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Brexit Latest: Could Boris Johnson Be Impeached?

  • By Partner Editorials Sep 17, 2019, 7:32 am4.7k pts

    All of us who follow political news has seen the word 'impeachment' regularly used on news broadcasts for much of the last few years. Almost exclusively, it's been used in relation to sitting United States President Donald J. Trump. Various sections of the media - and several prominent Democrats - have been calling for the impeachment of Trump almost since the moment he took office. It's even back in the news this week (and might be a more realistic threat now than ever before), but Trump if Trump has impeachment worries, he now has somebody to discuss them with who should know exactly how he's feeling. It's his new best friend from across the pond, British Prime Minister Boris Johnson.

    'Impeachment' isn't a word that gets used a lot in relation to British politicians. The United Kingdom has one of the oldest and most celebrated democracies in the world, and has had a Prime Minister since 1721. Robert Walpole was the first man ever to hold the office. Since then, 55 individuals have served under England's Kings and Queens as elected heads of state, and not one of them has ever been impeached. The Johnson administration - and Johnson in particular - might be about to make history.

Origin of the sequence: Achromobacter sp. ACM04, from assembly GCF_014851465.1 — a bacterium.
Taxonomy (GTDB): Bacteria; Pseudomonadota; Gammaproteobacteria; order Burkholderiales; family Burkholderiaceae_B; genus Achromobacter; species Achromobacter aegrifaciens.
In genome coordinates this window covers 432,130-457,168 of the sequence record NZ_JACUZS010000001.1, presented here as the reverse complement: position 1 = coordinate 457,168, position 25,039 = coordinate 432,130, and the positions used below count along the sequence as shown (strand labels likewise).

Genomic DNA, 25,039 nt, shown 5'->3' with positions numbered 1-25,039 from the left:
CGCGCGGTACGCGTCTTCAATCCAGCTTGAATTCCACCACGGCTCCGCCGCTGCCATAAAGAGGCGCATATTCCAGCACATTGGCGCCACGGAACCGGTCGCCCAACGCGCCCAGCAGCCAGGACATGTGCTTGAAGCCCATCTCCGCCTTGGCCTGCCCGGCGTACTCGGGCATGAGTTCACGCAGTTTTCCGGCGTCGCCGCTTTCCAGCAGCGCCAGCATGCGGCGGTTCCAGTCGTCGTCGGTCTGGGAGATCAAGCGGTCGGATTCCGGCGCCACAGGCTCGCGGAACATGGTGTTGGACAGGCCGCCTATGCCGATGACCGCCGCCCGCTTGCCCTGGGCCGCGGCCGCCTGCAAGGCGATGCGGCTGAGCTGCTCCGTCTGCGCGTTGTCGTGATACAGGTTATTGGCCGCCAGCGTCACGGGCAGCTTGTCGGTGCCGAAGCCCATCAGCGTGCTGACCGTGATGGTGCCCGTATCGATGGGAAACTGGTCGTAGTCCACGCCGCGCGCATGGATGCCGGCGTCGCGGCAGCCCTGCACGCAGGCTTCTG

Why Is This Being Talked About?

    If you know anything at all about British politics, you may already have guessed that this is all to do with Brexit. Johnson won his current role based on a promise to get the United Kingdom out of the European Union with or without a 'deal' regarding the future relationship between the two entities, and he promised to do it by the 31st of October. That's the day the current deadline to reach an agreement expires. If no deal has been reached by that point, the UK will leave the EU without a deal, and nobody really knows what will happen next.

    Even those who advocate for the 'no deal' scenario accept that there will be a period of disruption. Those who have campaigned against it say that the disruption will include a complete freeze on imports and exports, heavy tariffs when trade resumes, medicine and food shortages, and the grounding of all planes heading to and from the country because of legal issues. The UK has been in the EU for such a long time that in many cases, EU law is UK law. Without an agreement being struck, there's simply no agreed basis for the UK to continue conducting trade and transport across the continent.

    It's worthwhile to note that Johnson - and many members of his party - do not agree with this doomsday perspective. While they admit it wouldn't be an ideal scenario, they feel it would be survivable. Nobody seems to know for sure, and so allowing the UK to leave the EU without a deal would be a gamble. It wouldn't be as predictable as a bet on a game of cards, either. With a card game, you can make an informed guess on what your opponent might be holding, and what you might stand to win or lose. A No-Deal Brexit is more like playing vegas slots online. When someone puts money into a mobile slots game, they have no way of knowing how their bet will turn out. They also have little way of improving the chances of a bet turning in their favor. For mobile slots players, that's part of the appeal - your next big win might be right around the corner, and chasing it is fun. You would never stake your life savings on mobile slots or similar casinos, though, and nor would it seem to make much sense to do the same thing with the economic prosperity of the United Kingdom.